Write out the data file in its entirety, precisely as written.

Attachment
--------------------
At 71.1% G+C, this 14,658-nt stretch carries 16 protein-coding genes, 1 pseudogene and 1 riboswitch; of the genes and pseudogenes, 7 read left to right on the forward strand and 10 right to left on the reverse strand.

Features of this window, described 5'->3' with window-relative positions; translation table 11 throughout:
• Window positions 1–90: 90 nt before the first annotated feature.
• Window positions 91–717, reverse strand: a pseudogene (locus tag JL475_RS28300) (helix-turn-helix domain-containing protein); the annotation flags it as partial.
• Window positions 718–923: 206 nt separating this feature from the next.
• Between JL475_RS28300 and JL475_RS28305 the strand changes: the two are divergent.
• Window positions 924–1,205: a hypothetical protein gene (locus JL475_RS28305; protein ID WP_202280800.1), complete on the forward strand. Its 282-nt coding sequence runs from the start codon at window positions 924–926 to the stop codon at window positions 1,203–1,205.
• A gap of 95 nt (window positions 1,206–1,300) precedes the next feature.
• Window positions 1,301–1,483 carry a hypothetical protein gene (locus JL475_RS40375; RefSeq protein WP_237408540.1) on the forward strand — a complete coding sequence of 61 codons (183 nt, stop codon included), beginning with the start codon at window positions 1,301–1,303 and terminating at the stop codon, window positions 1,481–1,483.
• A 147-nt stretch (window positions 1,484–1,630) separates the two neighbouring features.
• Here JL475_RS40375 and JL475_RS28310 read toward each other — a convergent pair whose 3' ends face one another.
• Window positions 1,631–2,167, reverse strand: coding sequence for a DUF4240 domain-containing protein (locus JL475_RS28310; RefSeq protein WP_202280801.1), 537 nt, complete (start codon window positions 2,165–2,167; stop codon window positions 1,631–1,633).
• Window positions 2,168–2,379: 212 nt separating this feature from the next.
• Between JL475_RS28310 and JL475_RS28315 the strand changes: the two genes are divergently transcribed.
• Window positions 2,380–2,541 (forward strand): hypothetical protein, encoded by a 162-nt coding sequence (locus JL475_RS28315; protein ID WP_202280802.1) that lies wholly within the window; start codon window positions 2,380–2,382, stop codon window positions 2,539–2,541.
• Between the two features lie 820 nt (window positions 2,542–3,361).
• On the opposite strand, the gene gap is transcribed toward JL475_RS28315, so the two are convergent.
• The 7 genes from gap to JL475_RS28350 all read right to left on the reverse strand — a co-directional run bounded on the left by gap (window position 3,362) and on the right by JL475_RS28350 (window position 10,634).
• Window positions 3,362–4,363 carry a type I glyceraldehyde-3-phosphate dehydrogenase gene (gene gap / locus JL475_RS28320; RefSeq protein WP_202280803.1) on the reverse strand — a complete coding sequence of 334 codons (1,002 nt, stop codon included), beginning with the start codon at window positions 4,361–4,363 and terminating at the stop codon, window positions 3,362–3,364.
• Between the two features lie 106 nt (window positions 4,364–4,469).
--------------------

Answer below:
At 71.1% G+C, this 14,658-nt stretch carries 16 protein-coding genes, 1 pseudogene and 1 riboswitch; of the genes and pseudogenes, 7 read left to right on the forward strand and 10 right to left on the reverse strand.

Features of this window, described 5'->3' with window-relative positions; translation table 11 throughout:
• Window positions 1–90: 90 nt before the first annotated feature.
• Window positions 91–717, reverse strand: a pseudogene (locus tag JL475_RS28300) (helix-turn-helix domain-containing protein); the annotation flags it as partial.
• Window positions 718–923: 206 nt separating this feature from the next.
• Between JL475_RS28300 and JL475_RS28305 the strand changes: the two are divergent.
• Window positions 924–1,205: a hypothetical protein gene (locus JL475_RS28305; protein ID WP_202280800.1), complete on the forward strand. Its 282-nt coding sequence runs from the start codon at window positions 924–926 to the stop codon at window positions 1,203–1,205.
• A gap of 95 nt (window positions 1,206–1,300) precedes the next feature.
• Window positions 1,301–1,483 carry a hypothetical protein gene (locus JL475_RS40375; RefSeq protein WP_237408540.1) on the forward strand — a complete coding sequence of 61 codons (183 nt, stop codon included), beginning with the start codon at window positions 1,301–1,303 and terminating at the stop codon, window positions 1,481–1,483.
• A 147-nt stretch (window positions 1,484–1,630) separates the two neighbouring features.
• Here JL475_RS40375 and JL475_RS28310 read toward each other — a convergent pair whose 3' ends face one another.
• Window positions 1,631–2,167, reverse strand: coding sequence for a DUF4240 domain-containing protein (locus JL475_RS28310; RefSeq protein WP_202280801.1), 537 nt, complete (start codon window positions 2,165–2,167; stop codon window positions 1,631–1,633).
• Window positions 2,168–2,379: 212 nt separating this feature from the next.
• Between JL475_RS28310 and JL475_RS28315 the strand changes: the two genes are divergently transcribed.
• Window positions 2,380–2,541 (forward strand): hypothetical protein, encoded by a 162-nt coding sequence (locus JL475_RS28315; protein ID WP_202280802.1) that lies wholly within the window; start codon window positions 2,380–2,382, stop codon window positions 2,539–2,541.
• Between the two features lie 820 nt (window positions 2,542–3,361).
• On the opposite strand, the gene gap is transcribed toward JL475_RS28315, so the two are convergent.
• The 7 genes from gap to JL475_RS28350 all read right to left on the reverse strand — a co-directional run bounded on the left by gap (window position 3,362) and on the right by JL475_RS28350 (window position 10,634).
• Window positions 3,362–4,363 carry a type I glyceraldehyde-3-phosphate dehydrogenase gene (gene gap / locus JL475_RS28320; RefSeq protein WP_202280803.1) on the reverse strand — a complete coding sequence of 334 codons (1,002 nt, stop codon included), beginning with the start codon at window positions 4,361–4,363 and terminating at the stop codon, window positions 3,362–3,364.
• Between the two features lie 106 nt (window positions 4,364–4,469).